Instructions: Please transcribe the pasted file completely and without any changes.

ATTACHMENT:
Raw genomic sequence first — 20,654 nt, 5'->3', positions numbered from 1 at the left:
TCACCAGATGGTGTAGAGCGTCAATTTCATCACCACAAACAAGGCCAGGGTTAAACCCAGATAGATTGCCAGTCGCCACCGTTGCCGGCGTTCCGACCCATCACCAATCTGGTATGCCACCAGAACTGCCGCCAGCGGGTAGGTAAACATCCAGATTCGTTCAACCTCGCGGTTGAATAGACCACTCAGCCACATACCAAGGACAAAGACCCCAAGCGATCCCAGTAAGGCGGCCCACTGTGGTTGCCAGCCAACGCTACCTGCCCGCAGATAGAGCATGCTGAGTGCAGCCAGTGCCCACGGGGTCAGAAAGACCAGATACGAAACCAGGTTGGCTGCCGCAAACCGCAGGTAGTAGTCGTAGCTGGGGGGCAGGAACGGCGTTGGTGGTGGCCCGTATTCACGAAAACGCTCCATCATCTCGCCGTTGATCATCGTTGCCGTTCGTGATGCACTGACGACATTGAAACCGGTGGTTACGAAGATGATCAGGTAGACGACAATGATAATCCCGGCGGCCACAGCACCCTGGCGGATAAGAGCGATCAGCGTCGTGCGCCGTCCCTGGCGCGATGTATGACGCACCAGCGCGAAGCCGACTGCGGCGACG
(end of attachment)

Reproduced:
Raw genomic sequence first — 20,654 nt, 5'->3', positions numbered from 1 at the left:
TCACCAGATGGTGTAGAGCGTCAATTTCATCACCACAAACAAGGCCAGGGTTAAACCCAGATAGATTGCCAGTCGCCACCGTTGCCGGCGTTCCGACCCATCACCAATCTGGTATGCCACCAGAACTGCCGCCAGCGGGTAGGTAAACATCCAGATTCGTTCAACCTCGCGGTTGAATAGACCACTCAGCCACATACCAAGGACAAAGACCCCAAGCGATCCCAGTAAGGCGGCCCACTGTGGTTGCCAGCCAACGCTACCTGCCCGCAGATAGAGCATGCTGAGTGCAGCCAGTGCCCACGGGGTCAGAAAGACCAGATACGAAACCAGGTTGGCTGCCGCAAACCGCAGGTAGTAGTCGTAGCTGGGGGGCAGGAACGGCGTTGGTGGTGGCCCGTATTCACGAAAACGCTCCATCATCTCGCCGTTGATCATCGTTGCCGTTCGTGATGCACTGACGACATTGAAACCGGTGGTTACGAAGATGATCAGGTAGACGACAATGATAATCCCGGCGGCCACAGCACCCTGGCGGATAAGAGCGATCAGCGTCGTGCGCCGTCCCTGGCGCGATGTATGACGCACCAGCGCGAAGCCGACTGCGGCGACG